Learning through ledgers: How an internship at Cooch’s Bridge sparked ongoing study
By Annie Hicks, historical interpreter, Cooch’s Bridge Historic Site
The Cooch’s Bridge Historic Site has a rich history, often associated with the Revolutionary War but expanding into Indigenous, African American and women’s history as well. I was first introduced to Cooch’s Bridge through a museum studies course offered at the University of Delaware and have since worked there both as an intern and a historical interpreter. The majority of my research this past year has focused on revealing more details about historically underrepresented groups at the various mills present at the site. The first mill, owned by Thomas Cooch Sr., may have been burned by the British following the Battle of Cooch’s Bridge in September 1777. The second mill was built in 1792 and was run by William Cooch Sr. and eventually passed down to his son, William Cooch Jr. The final mill was built by the Cooch family in the early 1800s and was later purchased by John W. Dayett, giving it the current name: the Cooch-Dayett Mill.
Throughout my time at Cooch’s Bridge, I completed a few small projects that created a foundation for the site’s interpretive plan. One of the most exciting elements of working at Cooch’s Bridge has been analyzing original documents from the Cooch family mills dating back to 1792. There are a plethora of daybooks and ledgers meticulously written by the Cooch millers and their employees over decades of mill operations. During my internship in the summer of 2022, I was able to read, digitize and transcribe thousands of entries from these documents. I am currently continuing this work and some archival research to trace the genealogy and histories of individuals of interest, mainly focusing on African Americans, women and those employed by the Cooch family throughout the 18th and 19th centuries. Through these projects, I have been able to present information in a more accessible and searchable format by digitizing and transcribing it in spreadsheets online.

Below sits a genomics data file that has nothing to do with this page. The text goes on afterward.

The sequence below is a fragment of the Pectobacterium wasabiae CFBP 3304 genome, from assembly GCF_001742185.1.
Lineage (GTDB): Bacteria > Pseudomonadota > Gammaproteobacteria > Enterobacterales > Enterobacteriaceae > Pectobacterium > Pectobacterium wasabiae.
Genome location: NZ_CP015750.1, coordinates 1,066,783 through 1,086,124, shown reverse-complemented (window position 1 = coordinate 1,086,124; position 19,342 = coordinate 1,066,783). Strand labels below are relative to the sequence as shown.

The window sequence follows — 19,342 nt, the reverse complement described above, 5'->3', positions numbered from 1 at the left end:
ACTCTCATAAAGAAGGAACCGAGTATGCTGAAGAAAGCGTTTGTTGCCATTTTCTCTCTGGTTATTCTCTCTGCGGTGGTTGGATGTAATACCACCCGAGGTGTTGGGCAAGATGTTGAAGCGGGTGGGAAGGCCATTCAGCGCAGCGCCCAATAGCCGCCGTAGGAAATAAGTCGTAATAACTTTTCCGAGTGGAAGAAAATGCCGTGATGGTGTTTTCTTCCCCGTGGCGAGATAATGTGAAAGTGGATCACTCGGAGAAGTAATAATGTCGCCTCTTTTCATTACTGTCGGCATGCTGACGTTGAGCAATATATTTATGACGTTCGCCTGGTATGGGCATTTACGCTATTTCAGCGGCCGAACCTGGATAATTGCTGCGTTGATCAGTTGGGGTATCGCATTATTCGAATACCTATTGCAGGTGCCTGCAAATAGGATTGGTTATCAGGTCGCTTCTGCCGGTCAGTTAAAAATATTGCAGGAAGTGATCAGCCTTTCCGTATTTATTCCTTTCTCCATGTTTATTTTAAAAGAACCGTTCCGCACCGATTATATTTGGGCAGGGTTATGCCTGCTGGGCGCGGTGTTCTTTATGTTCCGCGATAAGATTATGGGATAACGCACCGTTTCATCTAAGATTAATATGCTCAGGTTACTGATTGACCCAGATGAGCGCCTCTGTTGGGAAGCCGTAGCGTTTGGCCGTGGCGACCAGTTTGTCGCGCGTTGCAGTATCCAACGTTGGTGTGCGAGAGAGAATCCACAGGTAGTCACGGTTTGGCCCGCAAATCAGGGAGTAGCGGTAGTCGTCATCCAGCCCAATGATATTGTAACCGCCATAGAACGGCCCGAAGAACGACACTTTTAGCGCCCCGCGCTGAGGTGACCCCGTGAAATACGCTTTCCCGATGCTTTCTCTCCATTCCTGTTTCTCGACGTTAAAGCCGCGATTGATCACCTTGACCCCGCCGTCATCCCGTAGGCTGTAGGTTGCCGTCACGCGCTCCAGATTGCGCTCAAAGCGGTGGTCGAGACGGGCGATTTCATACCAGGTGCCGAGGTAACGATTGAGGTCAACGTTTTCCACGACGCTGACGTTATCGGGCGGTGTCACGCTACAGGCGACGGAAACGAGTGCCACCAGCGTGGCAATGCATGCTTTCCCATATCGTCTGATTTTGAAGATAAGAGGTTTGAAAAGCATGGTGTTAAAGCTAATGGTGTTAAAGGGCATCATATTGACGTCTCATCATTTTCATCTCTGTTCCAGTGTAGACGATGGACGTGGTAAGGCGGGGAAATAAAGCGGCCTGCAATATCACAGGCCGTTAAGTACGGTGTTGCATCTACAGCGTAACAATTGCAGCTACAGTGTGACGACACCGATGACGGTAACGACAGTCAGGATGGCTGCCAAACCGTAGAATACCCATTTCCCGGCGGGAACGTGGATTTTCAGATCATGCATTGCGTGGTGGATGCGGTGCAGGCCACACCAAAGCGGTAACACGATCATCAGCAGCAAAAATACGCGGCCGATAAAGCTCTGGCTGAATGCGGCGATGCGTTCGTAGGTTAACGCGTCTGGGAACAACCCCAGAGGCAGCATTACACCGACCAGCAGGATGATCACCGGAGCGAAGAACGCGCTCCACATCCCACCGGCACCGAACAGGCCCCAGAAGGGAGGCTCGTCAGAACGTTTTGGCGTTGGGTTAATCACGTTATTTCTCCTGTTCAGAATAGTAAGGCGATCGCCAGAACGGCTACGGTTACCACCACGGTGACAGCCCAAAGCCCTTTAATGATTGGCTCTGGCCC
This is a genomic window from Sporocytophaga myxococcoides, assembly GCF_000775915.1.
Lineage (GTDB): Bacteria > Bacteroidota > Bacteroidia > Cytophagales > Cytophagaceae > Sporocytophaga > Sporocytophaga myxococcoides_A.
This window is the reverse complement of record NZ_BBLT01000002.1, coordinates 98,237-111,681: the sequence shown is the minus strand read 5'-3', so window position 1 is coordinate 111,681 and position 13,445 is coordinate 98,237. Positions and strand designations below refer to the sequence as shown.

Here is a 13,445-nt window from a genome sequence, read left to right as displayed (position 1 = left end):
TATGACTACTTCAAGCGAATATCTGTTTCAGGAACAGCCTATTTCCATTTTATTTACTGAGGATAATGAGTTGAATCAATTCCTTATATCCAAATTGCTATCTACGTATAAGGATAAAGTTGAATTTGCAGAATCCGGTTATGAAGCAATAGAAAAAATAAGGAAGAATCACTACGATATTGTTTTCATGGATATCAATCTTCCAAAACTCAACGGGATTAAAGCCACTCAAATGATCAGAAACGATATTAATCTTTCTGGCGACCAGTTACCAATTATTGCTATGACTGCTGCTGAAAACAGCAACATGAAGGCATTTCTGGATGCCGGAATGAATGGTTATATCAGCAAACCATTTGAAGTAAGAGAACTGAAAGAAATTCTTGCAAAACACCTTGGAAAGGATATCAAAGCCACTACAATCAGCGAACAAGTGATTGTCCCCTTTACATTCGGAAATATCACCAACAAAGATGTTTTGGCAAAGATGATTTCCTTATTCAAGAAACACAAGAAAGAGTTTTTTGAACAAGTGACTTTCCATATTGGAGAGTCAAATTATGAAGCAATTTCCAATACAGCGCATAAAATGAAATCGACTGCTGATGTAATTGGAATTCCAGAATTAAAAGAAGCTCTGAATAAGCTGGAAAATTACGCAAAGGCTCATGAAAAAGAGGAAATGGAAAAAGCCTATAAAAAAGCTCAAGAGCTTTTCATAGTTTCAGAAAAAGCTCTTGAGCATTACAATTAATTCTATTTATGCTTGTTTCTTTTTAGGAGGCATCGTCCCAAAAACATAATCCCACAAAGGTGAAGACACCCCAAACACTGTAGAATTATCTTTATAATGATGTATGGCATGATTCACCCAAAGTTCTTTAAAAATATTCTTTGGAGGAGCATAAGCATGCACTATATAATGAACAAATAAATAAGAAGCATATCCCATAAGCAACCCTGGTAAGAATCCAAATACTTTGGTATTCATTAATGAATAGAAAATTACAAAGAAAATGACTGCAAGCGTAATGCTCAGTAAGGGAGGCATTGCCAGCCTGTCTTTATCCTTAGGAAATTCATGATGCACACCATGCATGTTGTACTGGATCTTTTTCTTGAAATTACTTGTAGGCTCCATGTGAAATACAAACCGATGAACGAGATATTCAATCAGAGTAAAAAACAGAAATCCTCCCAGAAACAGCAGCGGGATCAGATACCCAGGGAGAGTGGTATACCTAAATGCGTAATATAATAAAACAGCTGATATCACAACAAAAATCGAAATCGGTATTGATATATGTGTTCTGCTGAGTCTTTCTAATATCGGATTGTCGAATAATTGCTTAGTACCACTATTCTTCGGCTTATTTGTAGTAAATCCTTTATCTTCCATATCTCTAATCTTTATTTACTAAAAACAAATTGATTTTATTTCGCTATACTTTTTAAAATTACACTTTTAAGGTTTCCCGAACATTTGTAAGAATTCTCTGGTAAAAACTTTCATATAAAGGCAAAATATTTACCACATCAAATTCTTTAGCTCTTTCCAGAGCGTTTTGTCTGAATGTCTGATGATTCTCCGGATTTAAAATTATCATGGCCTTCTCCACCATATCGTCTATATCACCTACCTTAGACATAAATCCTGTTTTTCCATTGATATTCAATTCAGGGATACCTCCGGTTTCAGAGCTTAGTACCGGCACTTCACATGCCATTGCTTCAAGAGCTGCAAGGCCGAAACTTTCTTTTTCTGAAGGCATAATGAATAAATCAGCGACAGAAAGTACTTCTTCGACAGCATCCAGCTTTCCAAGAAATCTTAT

Although many potential visitors are interested in learning about the homestead, much of the information we can gather comes from mill documents, which is why it’s important to read through them. With a site like Cooch’s Bridge, it’s important to interpret the entire history of the land and its peoples to properly serve community stakeholders and descendant groups. Luckily, the records available to us at Cooch’s Bridge give some insight into the lives of average Delawareans of various identities. By identifying people of interest that come from circles outside of the white, wealthy elite, future interpretation can use their narratives as lynchpin characters to present relatable, compelling stories about Delaware history.
Annie Hicks is a student at the University of Delaware majoring in history education with a museum-studies minor. Prior to joining the Cooch’s Bridge staff, they worked as an intern at the site transcribing legal documents and wills of the Cooch family with the goal of examining the roles of widows and other women, employees and the enslaved people who lived, worked and died on the property.